Up until as late as 1979, very little, if any, publicly disseminated moving image created in or about the Outer Hebrides was made from anything other than an outsiders’ perspective. This lack of an indigenous viewpoint and language led, at best, to an uninformed, and often romanticised or patronising, representation of island life.
We are developing a project with Outer Hebridean Comann Eachdraidhs (local history societies) to bring together all available archive film made in or about the Outer Hebrides.
Do you have old home movies of the Outer Hebrides in the cupboard?
The purpose is to make Outer Hebridean moving image archive available to a wider public in a curated online platform with access points in island museums, schools, libraries and Comann Eachdraidh, heritage and arts venues.
Faodail | FOUND will host public screenings, reminiscence events and generate new film projects using archive film sources, to reinterpret archive moving image from contemporary islanders perspective.
In 2019 we crowdfunded digitisation of a Super8 film collection of Annie (Chnoc na Luib) Macdonald which revealed fantastic gems of documentation of 1970’s and early 1980’s local crofting, natural history (including a flamingo on Loch Barvas!) and island life in general including footage of Kallin primary school field trips to the shores and subsequent classroom work. Here is a edit of some of the crofting footage with musical accompaniment by UHI music students.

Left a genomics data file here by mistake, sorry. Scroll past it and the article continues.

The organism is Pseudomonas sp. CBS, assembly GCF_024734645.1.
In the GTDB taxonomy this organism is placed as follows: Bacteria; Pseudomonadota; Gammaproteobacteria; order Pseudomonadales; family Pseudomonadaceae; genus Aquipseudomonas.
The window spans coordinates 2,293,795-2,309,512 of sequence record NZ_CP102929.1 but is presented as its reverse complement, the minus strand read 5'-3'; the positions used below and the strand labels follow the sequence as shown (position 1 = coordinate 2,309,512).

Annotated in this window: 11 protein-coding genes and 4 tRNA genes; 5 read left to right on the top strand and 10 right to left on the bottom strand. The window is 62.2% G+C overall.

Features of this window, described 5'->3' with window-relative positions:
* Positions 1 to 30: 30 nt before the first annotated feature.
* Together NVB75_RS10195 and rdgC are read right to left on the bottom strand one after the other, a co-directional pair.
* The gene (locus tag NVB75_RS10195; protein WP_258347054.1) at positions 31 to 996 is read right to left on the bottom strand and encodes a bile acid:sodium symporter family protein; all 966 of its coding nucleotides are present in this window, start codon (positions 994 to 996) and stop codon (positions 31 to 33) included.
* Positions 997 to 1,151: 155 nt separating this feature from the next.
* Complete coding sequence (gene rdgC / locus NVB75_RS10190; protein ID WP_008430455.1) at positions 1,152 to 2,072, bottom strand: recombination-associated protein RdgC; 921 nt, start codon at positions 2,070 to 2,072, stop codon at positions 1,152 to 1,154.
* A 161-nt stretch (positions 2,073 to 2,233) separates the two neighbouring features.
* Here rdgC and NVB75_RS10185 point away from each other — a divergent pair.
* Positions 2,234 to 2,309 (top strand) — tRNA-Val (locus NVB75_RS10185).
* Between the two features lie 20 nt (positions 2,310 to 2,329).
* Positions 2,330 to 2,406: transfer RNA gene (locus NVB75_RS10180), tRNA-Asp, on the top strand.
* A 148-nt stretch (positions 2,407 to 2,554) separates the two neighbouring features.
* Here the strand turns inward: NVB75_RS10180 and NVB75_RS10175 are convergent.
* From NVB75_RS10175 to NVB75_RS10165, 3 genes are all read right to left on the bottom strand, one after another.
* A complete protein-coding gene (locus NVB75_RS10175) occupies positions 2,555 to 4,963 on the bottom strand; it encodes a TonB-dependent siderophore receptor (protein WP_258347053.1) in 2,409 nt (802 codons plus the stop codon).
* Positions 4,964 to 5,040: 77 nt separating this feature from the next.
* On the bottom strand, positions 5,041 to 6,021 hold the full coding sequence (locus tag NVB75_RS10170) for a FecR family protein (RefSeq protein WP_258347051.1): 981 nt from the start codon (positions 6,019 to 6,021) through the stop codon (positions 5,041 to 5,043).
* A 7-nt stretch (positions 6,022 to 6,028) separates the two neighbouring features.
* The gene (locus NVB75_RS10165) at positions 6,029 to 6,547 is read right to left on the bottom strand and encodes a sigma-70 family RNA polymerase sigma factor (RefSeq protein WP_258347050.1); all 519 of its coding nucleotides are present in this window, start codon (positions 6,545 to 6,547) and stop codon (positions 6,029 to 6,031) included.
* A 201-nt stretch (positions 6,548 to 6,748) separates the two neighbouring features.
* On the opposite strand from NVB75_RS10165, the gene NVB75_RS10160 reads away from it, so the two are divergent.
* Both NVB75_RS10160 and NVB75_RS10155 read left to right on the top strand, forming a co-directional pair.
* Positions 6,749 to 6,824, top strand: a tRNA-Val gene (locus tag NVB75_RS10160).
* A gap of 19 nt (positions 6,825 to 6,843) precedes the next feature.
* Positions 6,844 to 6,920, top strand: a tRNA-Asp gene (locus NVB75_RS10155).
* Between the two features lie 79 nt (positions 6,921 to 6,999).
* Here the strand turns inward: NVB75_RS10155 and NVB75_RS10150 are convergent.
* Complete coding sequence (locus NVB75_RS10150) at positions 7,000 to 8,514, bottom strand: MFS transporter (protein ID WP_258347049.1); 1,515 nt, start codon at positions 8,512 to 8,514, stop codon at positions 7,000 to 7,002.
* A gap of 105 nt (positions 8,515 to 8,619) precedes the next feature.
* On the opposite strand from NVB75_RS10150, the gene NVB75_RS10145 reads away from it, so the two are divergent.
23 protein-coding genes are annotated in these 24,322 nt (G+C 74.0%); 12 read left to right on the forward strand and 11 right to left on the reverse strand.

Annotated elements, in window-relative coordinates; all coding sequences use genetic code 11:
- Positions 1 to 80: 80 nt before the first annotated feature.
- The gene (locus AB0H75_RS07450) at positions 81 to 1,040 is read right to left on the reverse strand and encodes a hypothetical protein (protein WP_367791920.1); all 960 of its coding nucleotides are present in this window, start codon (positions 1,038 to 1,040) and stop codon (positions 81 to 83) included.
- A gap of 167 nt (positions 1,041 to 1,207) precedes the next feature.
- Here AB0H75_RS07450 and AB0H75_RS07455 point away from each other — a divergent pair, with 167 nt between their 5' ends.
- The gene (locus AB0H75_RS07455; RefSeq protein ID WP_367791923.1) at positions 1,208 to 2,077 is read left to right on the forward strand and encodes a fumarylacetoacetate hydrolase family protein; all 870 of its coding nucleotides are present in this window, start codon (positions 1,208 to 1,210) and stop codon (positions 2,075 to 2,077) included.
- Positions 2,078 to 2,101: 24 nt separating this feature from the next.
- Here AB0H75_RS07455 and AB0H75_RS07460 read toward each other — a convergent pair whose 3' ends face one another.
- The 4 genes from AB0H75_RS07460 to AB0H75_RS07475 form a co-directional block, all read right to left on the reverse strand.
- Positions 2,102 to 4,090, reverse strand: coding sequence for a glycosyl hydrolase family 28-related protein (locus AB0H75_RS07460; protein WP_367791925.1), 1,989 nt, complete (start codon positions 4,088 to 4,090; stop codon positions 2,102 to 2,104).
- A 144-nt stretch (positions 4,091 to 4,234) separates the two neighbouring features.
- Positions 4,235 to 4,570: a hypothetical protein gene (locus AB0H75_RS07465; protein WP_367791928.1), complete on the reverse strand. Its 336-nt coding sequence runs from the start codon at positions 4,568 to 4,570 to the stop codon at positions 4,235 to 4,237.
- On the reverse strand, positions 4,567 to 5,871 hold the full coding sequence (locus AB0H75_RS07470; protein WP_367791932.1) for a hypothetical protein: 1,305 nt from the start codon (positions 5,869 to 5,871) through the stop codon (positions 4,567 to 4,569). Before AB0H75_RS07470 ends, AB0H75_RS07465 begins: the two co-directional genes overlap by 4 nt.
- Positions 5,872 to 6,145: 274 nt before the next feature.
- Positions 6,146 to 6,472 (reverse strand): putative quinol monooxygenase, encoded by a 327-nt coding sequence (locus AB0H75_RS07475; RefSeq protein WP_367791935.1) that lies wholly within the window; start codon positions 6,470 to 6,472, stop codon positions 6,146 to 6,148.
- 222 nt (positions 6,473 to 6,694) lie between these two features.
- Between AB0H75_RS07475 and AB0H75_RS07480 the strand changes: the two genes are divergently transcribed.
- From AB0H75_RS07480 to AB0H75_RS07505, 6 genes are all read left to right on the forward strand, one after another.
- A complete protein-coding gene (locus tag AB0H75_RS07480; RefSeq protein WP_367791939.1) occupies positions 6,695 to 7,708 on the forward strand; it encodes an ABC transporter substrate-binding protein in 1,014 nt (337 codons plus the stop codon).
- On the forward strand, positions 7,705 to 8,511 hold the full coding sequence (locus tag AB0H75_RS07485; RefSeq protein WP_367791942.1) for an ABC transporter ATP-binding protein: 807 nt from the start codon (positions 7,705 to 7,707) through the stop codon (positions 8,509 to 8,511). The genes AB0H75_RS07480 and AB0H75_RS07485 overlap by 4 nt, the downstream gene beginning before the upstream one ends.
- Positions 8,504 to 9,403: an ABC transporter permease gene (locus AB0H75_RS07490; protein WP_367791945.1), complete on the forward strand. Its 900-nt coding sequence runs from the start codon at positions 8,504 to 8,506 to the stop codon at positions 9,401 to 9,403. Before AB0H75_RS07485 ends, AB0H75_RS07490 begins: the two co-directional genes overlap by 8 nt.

We have now digitised a fantastic collection of 8mm film shot on Berneray from 1960 to 1978 bequeathed to Gloria MacKillop of Berneray. The film was shot by the Scott family, relatives of the MacKillops, during annual holidays in Berneray over two decades. It was great to be able to show Gloria footage of her wedding, Donald Alick (Splash) in 1968, which she had never sen before.
Faodail | FOUND will make digitised films accessible online and in venues across the Outer Hebrides. Screening events will present the films to a wide range of audiences to collect detailed information and reminisces from the era and locations relating to the films. This added context will be of immense value to future generations.
UistFilm hope to make, using the archive film footage, a feature length documentary Fàgail Bheàrnaraigh, which will be a poignant, touching and emotive exploration of what it meant, and still means, to people, especially women, to have to leave the island of their birth to get an education, work, and live.